Historic Sites

Queen says 'friendly' ghosts haunt this Swedish palace

The home of the Swedish Royal family, The Drottningholm Royal palace just outside Stockholm, underwent a facade restoration in 1999 (pictured). Today, a member of the royal family says a friendly ghost roams the halls.

The home of the Swedish Royal family, The Drottningholm Royal palace just outside Stockholm, underwent a facade restoration in 1999 (pictured). Today, a member of the royal family says a friendly ghost roams the halls.  (Reuters File)

The home of the Swedish royal family is apparently spook central. But Queen Silvia says not to worry, the "small friends … ghosts" that haunt the 17th-century halls of Drottningholm Palace mean no harm and don't scare her, reports the AFP.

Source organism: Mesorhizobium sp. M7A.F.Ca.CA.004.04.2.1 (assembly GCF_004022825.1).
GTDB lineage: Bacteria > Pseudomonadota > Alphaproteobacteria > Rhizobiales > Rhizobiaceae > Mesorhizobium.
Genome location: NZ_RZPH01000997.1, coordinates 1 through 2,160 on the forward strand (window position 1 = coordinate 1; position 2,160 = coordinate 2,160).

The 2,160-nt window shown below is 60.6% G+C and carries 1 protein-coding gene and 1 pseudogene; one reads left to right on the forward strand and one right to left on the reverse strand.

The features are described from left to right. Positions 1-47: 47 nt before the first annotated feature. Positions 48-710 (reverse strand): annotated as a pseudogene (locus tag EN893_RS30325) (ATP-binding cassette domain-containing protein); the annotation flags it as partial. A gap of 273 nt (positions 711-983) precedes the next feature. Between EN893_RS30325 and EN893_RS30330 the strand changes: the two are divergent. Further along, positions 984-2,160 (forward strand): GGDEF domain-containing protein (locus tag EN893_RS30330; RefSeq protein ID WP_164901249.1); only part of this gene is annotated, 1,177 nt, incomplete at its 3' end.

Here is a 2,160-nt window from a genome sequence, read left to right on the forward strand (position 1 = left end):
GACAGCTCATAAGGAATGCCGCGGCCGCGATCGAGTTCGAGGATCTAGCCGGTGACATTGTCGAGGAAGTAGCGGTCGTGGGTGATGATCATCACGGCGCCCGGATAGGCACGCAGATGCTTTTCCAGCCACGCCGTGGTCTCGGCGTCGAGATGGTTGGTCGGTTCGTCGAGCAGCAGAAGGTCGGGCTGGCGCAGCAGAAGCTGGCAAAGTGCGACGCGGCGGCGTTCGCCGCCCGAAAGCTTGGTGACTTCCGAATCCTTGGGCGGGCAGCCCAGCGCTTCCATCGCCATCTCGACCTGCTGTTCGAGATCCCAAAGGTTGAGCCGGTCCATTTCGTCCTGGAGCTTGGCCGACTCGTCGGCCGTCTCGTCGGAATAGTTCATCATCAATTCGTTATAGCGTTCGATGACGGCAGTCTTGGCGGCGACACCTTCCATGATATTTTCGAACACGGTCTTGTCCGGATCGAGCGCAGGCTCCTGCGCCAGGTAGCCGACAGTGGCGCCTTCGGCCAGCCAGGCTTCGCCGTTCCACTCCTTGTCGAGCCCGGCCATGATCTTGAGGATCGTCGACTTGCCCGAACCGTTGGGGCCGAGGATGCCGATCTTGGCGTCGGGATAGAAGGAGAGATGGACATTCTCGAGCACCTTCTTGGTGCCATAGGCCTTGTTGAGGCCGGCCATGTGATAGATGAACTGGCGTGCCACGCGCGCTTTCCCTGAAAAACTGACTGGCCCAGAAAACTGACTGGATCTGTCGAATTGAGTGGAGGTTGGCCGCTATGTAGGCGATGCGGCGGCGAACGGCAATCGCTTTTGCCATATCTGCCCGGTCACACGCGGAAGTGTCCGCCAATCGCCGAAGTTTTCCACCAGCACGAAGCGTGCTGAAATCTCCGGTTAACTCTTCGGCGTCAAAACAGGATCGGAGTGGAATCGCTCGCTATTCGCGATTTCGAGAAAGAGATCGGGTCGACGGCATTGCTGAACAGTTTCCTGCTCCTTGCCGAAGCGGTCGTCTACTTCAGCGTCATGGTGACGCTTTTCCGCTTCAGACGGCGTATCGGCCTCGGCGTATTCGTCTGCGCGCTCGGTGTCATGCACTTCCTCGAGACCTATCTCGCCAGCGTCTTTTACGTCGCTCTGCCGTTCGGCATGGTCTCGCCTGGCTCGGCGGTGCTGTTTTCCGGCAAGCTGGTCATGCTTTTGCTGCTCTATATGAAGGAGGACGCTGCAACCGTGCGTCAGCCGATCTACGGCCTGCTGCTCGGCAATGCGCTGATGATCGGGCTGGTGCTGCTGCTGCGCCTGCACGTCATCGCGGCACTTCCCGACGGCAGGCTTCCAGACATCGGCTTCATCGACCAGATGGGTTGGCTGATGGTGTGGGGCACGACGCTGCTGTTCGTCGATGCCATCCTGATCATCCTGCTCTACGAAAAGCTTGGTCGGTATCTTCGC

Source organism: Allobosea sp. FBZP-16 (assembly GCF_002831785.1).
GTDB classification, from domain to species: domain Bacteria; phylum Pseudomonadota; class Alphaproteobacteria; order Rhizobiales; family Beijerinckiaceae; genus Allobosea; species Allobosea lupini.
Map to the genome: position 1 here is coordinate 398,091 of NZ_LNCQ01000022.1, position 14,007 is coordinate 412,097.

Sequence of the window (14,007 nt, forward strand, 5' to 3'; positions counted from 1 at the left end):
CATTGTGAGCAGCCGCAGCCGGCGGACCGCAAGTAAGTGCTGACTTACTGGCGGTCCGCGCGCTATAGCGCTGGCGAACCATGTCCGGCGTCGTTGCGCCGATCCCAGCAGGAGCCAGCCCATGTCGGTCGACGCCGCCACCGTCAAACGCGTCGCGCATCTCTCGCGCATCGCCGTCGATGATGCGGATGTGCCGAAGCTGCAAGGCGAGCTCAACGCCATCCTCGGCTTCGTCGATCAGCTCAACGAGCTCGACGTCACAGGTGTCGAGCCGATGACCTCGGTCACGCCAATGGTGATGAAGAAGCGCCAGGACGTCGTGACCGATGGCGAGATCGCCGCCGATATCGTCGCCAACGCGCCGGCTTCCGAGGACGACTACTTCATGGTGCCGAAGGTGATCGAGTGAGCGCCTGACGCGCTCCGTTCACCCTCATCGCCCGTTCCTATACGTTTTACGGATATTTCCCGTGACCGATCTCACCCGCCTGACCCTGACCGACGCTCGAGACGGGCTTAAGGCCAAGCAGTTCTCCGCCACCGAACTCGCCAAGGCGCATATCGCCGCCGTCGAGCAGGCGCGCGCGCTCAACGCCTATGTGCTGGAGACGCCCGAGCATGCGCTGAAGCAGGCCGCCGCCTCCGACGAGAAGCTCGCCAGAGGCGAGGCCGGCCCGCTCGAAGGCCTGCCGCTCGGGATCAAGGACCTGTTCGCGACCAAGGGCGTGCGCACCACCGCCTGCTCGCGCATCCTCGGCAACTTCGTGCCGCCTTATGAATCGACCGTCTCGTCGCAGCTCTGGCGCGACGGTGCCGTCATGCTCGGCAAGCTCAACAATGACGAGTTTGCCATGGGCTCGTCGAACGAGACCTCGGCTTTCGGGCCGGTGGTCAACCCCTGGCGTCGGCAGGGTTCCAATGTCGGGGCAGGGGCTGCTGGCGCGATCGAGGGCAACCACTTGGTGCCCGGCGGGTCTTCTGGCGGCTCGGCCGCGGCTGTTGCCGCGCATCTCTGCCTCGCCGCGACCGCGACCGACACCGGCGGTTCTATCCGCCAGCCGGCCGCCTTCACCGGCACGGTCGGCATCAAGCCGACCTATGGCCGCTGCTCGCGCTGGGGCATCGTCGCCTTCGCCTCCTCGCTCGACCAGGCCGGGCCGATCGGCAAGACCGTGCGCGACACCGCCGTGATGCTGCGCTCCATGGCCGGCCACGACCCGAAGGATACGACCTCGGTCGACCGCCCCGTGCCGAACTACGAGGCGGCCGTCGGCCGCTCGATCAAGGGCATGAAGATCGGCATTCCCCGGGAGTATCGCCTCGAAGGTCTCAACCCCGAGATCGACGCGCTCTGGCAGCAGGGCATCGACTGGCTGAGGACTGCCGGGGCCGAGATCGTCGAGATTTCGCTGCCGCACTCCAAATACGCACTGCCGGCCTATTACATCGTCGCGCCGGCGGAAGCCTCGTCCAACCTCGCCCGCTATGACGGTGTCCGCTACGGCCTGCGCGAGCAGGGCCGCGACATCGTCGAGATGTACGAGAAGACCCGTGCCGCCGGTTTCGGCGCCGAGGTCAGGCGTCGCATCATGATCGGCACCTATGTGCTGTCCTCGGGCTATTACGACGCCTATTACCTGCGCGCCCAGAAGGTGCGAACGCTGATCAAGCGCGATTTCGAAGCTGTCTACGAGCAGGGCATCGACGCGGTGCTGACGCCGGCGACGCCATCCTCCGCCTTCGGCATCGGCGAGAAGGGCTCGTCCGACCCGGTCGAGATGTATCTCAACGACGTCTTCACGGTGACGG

"They’re all very friendly but you sometimes feel that you're not completely alone," the 73-year-old queen says in a new documentary by the country's public TV network SVT.

Located on Lovon Island off Stockholm, Drottingholm is the principal home of Queen Silvia, Sweden's longest-serving queen, and King Carl XVI Gustaf, her husband of 40 years.

Its UNESCO World Heritage listing describes it as "the finest example of an 18th-century north European royal residence inspired by the Palace of Versailles." While the queen doesn't get into specifics about individual spirits, Time cites a 2010 Swedish article that references a "gray man" and a "white lady" said to roam there.

As for backup, the king's sister, Princess Christina, agrees the castle is indeed a phantom favorite. "There is much energy in this house. It would be strange if it didn’t take the form of guises," she tells the filmmakers.

The Local reports that those who want to seek out the paranormal interlopers can indeed do so: Only the southern wing is off-limits to the public.

(This "haunted" photo went viral in April.)

This article originally appeared on Newser: Queen Says 'Friendly' Ghosts Haunt This Palace